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Jupiter may have ‘sprites’ or ‘elves’ in its atmosphere

This is the first time scientists have seen hints of these bright, fast flashes on another world				

Jupiter is the first planet other than Earth seen to host what appear to be atmospheric light shows called “sprites” or “elves.”

These two types of atmospheric glows form when lightning alters electric fields in the atmosphere above a storm. On Earth, these events cause high altitude nitrogen molecules to glow red for a moment. Sprites appear in the mesosphere, at heights of about 50 to 90 kilometers (31 to 56 miles). They can light up the sky for tens of kilometers (miles). Elves are far bigger. They can span hundreds of kilometers. They also form at greater heights — 75 to 105 km. That’s solidly within the lower thermosphere.

Scientists thought sprites and elves also might dance above other planets that crackle with lightning. But until now, no one had glimpsed these lights on another world.

NASA’s Juno spacecraft started orbiting Jupiter in 2016. Since then, Juno has seen 11 flashes of light on the gas giant that could be sprites or elves. These flares appeared above Jupiter’s water clouds, where most lightning forms. Juno saw several in regions known to be stormy.

Each flash lasted milliseconds. That’s about as long as sprites and elves last on Earth. And the flashes glowed in ultraviolet light. This is the wavelength band in which any sprites or elves on Jupiter would be expected to glow. It’s different from the red hues of sprites and elves on Earth. Why? Unlike Earth, Jupiter’s atmosphere is mostly hydrogen, not nitrogen.

Researchers reported the flashes online October 27 in the Journal of Geophysical Research: Planets.

Juno could confirm that these lights are sprites or elves with more observations, says Rohini Giles. She is a planetary scientist at the Southwest Research Institute in San Antonio, Texas. If Juno saw a lightning strike at the same place as one of these ultraviolet flashes, “that would prove it,” she says.

Juno may also reveal the size of those light shows if it manages a closer look at one of the flashes. Knowing how big they are could tell scientists which the lights are — sprites or elves. Or maybe even both.

Power Words

  1. cloud: A plume of molecules or particles, such as water droplets, that move under the action of an outside force, such as wind, radiation or water currents. (in atmospheric science) A mass of airborne water droplets and ice crystals that travel as a plume, usually high in Earth’s atmosphere. Its movement is driven by winds.

  2. electric field: A region around a charged particle or object within which a force would be exerted on other charged particles or objects.

  3. gas giant: A giant planet that is made mostly of the gases helium and hydrogen. Jupiter and Saturn are gas giants.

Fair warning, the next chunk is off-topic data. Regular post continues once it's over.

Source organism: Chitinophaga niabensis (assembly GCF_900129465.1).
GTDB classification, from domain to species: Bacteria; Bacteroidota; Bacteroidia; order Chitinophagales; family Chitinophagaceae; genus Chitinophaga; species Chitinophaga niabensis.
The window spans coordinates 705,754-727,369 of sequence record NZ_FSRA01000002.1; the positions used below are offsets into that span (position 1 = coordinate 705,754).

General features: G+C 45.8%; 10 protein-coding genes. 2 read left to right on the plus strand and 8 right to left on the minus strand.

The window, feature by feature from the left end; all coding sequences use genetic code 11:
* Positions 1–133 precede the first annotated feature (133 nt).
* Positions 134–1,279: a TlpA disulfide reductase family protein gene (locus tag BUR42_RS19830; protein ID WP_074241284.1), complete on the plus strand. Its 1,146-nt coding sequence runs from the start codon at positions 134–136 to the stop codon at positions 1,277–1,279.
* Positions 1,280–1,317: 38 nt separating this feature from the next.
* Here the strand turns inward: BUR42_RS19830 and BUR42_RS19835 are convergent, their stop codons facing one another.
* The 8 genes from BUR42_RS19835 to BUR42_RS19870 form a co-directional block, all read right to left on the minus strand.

4. hydrogen: The lightest element in the universe. As a gas, it is colorless, odorless and highly flammable. It’s an integral part of many fuels, fats and chemicals that make up living tissues. It’s made of a single proton (which serves as its nucleus) orbited by a single electron.

  5. Jupiter: (in astronomy) The solar system’s largest planet, it has the shortest day length (10 hours). A gas giant, its low density indicates that this planet is composed of light elements, such as hydrogen and helium. This planet also releases more heat than it receives from the sun as gravity compresses its mass (and slowly shrinks the planet).

  6. lightning: A flash of light triggered by the discharge of electricity that occurs between clouds or between a cloud and something on Earth’s surface. The electrical current can cause a flash heating of the air, which can create a sharp crack of thunder.

  7. mesosphere: The highest part of Earth’s atmosphere where all of the gases are all still well-mixed, not merely layered on the basis of each gas’s mass. This layer is right above the stratosphere. It’s the uppermost layer of the atmosphere with enough gas to cause friction for incoming space rocks. That’s why this region is where most meteor’s burn up. It varies somewhat in height, but tends to span from 64 to 85 kilometers (31 to 53 miles) above Earth’s surface. The upper level of this part of the atmosphere is known as the mesopause, or Karman line.

  8. thermosphere: An upper region of the atmosphere that extends from 85 to 600 kilometers (53 to 372 miles) above Earth’s surface. In the thermosphere, temperature increases with height because of the sun’s energy. It's upper boundary is known as the thermopause.

  9. ultraviolet light: A type of electromagnetic radiation with a wavelength from 10 nanometers to 380 nanometers. The wavelengths are shorter than that of visible light but longer than X-rays.


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